It’s All About Roots

Why we traded sunshine and sand for down on the farm.


And so it begins!  A family from California uproots themselves to live a simpler life in the rural, gently sloped hills of Mid-Michigan.  We find ourselves amidst Amish country trying to figure out this whole homesteading thing we’ve been dreaming about.  Fed up with the high prices of living on the California coast, we decided we weren’t going to “live like this” forever.  I started looking for jobs in places we could afford to buy at least one acre of land, strategically located near one of our parents.  When I told the plan to my dad he said, “I know a place for sale in Michigan… your grandma’s house.”

BAM! There it was!  Our solution to the madness.  It was only 10 months before that we decided to have a home birth.  The idea of home had become so personal and intimate.  At that moment we decided we would buy the family farm and get married there, too.  All we needed to do is find work nearby.  Nearly a year later and we had given up.  I had told everyone to forget the idea of us moving to Michigan, it was too hard to find a job that was right for me.  Sure, I could maybe squeeze into the big Dow Chemical plant somewhere but it would have been against every value I hold dear.  We had decided Washington was better fit for us, where the population was growing and the prospect of work was optimistic.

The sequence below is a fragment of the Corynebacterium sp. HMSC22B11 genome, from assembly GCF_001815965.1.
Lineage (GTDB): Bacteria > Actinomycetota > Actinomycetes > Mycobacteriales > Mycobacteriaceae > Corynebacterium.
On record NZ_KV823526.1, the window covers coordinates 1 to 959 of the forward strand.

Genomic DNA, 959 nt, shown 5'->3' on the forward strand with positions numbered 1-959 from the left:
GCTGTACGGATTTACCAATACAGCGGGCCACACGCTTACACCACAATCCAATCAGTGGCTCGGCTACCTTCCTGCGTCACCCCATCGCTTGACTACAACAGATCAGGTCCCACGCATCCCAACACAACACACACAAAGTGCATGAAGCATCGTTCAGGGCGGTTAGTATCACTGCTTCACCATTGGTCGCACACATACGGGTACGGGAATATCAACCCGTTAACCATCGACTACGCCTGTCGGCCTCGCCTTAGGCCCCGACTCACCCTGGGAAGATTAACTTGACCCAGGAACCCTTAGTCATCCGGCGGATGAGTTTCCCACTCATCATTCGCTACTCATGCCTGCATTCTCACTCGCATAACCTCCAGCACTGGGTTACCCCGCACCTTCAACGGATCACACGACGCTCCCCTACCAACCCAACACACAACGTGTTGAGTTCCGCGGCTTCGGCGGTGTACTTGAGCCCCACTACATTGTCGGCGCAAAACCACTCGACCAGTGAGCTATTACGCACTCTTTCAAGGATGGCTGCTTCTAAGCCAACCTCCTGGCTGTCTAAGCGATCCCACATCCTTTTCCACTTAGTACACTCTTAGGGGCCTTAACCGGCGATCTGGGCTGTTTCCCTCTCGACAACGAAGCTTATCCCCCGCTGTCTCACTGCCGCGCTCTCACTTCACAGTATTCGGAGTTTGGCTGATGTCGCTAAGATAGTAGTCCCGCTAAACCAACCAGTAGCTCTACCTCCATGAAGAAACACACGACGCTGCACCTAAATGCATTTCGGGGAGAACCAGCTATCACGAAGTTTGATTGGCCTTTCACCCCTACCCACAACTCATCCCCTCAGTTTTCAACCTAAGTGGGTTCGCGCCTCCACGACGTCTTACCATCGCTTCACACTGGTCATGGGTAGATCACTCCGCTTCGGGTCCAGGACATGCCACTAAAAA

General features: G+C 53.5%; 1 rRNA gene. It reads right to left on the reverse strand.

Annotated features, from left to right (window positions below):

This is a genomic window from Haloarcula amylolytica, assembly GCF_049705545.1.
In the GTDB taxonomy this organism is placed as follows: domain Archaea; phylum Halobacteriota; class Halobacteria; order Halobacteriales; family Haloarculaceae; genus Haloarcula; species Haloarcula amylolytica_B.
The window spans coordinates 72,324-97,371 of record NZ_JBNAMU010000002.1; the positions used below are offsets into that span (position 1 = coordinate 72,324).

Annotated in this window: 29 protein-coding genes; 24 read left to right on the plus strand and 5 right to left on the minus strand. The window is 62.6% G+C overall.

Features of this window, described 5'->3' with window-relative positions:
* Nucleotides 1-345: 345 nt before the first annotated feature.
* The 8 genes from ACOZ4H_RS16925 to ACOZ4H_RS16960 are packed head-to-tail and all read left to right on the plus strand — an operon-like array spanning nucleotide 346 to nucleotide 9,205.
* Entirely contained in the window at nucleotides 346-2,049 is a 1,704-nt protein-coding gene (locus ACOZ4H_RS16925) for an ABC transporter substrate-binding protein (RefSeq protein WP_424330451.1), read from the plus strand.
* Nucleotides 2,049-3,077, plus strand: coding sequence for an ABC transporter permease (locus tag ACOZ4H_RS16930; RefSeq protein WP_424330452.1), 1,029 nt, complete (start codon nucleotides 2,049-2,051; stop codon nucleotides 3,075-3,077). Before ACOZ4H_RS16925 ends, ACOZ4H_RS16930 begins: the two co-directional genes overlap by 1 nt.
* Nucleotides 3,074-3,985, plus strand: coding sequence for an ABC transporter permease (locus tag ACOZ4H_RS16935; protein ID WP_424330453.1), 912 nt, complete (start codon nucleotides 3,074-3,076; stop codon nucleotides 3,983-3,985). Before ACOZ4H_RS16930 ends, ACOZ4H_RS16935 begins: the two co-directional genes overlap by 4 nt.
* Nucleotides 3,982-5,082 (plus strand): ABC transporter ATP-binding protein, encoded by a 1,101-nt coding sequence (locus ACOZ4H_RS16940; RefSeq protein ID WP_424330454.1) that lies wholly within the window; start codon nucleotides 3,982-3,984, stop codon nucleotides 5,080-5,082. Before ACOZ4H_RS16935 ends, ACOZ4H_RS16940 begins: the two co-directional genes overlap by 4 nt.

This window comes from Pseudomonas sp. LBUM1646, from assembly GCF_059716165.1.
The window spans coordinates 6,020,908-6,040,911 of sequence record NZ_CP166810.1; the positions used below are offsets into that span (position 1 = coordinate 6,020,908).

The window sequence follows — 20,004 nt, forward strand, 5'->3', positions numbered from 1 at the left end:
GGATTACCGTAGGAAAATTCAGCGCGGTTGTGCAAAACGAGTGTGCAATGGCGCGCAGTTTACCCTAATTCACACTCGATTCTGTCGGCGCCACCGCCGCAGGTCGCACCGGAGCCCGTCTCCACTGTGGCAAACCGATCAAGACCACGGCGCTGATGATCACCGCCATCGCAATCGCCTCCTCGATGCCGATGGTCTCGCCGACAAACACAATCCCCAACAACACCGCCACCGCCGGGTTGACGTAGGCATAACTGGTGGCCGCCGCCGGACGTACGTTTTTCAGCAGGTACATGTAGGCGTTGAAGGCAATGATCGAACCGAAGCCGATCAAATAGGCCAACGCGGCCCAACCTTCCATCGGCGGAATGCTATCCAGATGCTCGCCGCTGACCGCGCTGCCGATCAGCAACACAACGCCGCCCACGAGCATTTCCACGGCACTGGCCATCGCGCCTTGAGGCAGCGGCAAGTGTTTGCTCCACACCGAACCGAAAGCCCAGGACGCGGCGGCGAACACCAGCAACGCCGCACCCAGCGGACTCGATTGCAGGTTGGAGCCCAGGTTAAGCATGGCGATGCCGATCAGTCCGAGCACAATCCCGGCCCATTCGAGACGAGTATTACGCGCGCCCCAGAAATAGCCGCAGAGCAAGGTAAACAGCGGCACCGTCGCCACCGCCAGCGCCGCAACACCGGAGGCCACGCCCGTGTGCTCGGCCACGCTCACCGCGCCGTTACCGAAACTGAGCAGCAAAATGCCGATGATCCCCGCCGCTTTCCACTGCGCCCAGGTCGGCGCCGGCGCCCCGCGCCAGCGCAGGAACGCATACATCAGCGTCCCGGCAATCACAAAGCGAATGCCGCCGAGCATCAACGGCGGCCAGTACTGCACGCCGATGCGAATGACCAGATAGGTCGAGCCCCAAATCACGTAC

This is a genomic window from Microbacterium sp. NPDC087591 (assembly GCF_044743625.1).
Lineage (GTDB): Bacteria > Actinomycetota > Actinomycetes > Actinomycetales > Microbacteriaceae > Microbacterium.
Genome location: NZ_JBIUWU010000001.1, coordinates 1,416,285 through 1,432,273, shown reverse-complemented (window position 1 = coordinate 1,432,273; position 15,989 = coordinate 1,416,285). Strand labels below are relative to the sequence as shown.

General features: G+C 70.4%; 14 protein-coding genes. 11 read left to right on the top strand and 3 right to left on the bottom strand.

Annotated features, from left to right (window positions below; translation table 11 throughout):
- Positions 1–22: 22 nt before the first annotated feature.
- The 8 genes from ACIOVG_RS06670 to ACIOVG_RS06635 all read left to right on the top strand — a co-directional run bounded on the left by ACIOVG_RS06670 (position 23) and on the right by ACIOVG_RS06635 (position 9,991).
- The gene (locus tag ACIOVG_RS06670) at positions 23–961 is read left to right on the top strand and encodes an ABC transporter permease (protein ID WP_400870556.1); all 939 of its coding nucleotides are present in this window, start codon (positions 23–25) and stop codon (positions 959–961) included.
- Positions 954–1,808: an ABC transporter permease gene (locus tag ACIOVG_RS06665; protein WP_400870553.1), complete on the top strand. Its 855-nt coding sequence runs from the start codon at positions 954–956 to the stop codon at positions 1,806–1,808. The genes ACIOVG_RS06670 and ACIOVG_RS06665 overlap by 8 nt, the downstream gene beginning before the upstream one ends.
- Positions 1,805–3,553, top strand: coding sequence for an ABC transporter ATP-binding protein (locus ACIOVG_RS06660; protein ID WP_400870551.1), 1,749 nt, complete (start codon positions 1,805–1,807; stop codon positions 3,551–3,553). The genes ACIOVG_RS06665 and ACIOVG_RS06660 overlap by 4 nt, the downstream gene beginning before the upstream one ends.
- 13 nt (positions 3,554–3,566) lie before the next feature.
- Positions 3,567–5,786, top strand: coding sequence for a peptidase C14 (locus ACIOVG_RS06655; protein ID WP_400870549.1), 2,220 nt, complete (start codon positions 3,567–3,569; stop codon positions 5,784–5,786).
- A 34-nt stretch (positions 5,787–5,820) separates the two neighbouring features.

We were married at the farm as planned in October 2016, one year after our original decision to buy the place.  The wedding was a sacred tapestry with ceremonial fiber woven into every square inch.  It was truly magical.  Something must have shifted that week because as soon as I returned to California I confessed my desire to live at the farm.  I looked for jobs and applied to whatever looked remotely fitting.  Not even a full month later I was on a plane to Michigan for an interview for what I can only describe as a dream job.

As I write this today I am living in Michigan at the farm and thrilled to be the next steward in line for this land that is a part of my family’s history.  I hope I can only do right by them by preserving its beauty and honoring what has been left behind.  For the first time I feel like we can finally put down some roots of our own.

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